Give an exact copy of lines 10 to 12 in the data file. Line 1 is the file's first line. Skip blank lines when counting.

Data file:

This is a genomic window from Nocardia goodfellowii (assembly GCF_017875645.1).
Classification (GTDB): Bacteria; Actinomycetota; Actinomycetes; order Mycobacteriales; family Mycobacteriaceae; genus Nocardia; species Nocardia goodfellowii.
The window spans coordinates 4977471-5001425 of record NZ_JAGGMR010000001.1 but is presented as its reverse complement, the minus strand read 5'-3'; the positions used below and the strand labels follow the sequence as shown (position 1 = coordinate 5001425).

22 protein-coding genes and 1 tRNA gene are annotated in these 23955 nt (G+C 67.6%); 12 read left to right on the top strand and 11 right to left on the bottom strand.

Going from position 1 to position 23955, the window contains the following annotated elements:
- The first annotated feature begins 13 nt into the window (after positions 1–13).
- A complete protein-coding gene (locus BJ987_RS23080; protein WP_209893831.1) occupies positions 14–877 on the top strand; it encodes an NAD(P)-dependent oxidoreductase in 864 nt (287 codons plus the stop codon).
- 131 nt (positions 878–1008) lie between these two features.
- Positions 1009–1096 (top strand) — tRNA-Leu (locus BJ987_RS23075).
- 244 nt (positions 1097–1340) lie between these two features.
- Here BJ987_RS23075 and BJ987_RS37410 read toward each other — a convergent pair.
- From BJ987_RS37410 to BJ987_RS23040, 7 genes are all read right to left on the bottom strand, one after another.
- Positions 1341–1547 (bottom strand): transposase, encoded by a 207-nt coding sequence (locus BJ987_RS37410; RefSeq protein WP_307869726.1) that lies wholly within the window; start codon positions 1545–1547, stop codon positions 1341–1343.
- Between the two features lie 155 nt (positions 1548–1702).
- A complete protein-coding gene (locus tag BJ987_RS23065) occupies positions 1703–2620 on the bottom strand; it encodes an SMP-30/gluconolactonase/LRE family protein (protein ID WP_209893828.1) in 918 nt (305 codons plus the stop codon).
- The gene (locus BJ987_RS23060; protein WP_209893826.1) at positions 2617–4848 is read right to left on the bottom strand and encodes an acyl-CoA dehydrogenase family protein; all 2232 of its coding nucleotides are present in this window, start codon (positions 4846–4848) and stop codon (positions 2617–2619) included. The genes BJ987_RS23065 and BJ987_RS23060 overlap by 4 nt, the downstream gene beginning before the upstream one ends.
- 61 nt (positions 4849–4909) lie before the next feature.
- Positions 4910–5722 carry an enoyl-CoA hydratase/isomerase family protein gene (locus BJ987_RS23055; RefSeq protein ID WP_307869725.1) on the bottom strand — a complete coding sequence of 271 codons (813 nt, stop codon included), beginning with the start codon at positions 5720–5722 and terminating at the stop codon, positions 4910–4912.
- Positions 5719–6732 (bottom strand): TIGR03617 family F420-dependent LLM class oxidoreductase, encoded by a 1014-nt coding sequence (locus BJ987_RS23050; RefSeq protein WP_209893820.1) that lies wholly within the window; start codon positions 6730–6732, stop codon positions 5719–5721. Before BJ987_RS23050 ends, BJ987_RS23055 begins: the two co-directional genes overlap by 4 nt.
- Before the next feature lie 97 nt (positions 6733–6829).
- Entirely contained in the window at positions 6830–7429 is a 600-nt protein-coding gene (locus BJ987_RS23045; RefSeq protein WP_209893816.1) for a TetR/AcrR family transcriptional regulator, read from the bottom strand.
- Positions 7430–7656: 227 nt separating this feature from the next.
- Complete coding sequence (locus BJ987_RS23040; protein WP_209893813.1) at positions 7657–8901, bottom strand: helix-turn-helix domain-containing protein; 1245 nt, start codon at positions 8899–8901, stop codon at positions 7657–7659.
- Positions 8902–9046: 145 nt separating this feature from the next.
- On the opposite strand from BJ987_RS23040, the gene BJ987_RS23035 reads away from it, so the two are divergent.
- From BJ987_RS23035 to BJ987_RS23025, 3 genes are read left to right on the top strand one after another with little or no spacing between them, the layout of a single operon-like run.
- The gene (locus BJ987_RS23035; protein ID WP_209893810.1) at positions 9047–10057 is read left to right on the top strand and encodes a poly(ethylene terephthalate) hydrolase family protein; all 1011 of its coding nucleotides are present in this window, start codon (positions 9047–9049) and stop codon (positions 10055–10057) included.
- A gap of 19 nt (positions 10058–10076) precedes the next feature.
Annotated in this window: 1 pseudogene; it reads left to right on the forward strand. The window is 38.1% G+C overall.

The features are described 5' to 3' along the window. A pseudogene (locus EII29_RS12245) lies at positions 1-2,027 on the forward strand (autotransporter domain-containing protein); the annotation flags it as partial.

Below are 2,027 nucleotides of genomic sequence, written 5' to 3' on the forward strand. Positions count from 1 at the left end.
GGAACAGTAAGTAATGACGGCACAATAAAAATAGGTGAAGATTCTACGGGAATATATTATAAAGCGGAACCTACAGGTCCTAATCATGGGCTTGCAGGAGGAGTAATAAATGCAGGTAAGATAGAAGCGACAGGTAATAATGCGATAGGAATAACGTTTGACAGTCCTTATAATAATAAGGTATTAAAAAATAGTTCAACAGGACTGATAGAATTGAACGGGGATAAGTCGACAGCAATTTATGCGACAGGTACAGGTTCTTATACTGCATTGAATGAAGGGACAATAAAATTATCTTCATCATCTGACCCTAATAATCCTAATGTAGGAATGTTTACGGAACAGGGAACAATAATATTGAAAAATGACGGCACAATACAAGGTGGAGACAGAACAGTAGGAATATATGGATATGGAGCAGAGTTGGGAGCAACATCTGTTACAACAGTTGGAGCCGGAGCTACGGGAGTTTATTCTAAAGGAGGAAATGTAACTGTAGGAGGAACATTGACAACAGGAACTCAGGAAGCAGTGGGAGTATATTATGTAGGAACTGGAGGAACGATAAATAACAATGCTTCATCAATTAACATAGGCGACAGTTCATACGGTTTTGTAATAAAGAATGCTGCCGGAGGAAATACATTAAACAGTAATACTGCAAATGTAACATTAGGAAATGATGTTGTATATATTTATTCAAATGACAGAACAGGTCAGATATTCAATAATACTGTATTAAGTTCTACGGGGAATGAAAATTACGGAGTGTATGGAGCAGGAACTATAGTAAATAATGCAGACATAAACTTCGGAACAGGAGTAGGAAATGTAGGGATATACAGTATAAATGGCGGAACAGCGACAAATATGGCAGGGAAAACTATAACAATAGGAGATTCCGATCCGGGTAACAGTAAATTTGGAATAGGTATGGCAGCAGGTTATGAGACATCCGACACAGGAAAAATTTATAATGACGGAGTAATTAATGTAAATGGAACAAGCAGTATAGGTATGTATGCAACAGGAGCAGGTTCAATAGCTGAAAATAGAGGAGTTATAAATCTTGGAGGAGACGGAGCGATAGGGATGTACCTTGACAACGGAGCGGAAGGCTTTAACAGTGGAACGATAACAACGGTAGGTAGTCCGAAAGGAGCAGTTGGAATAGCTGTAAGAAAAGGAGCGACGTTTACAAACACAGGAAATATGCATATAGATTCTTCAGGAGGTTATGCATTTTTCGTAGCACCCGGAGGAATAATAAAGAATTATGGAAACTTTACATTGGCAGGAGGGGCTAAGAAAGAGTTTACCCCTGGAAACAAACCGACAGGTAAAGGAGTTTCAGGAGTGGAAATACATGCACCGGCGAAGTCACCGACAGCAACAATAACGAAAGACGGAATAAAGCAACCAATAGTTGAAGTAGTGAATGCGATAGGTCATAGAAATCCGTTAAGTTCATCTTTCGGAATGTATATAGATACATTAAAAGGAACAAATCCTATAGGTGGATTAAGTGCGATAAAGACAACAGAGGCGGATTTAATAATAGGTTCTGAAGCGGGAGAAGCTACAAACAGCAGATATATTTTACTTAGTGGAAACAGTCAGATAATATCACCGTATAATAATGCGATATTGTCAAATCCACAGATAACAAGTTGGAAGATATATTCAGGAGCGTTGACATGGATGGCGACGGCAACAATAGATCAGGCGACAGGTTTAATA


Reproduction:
- 244 nt (positions 1097–1340) lie between these two features.
- Here BJ987_RS23075 and BJ987_RS37410 read toward each other — a convergent pair.
- From BJ987_RS37410 to BJ987_RS23040, 7 genes are all read right to left on the bottom strand, one after another.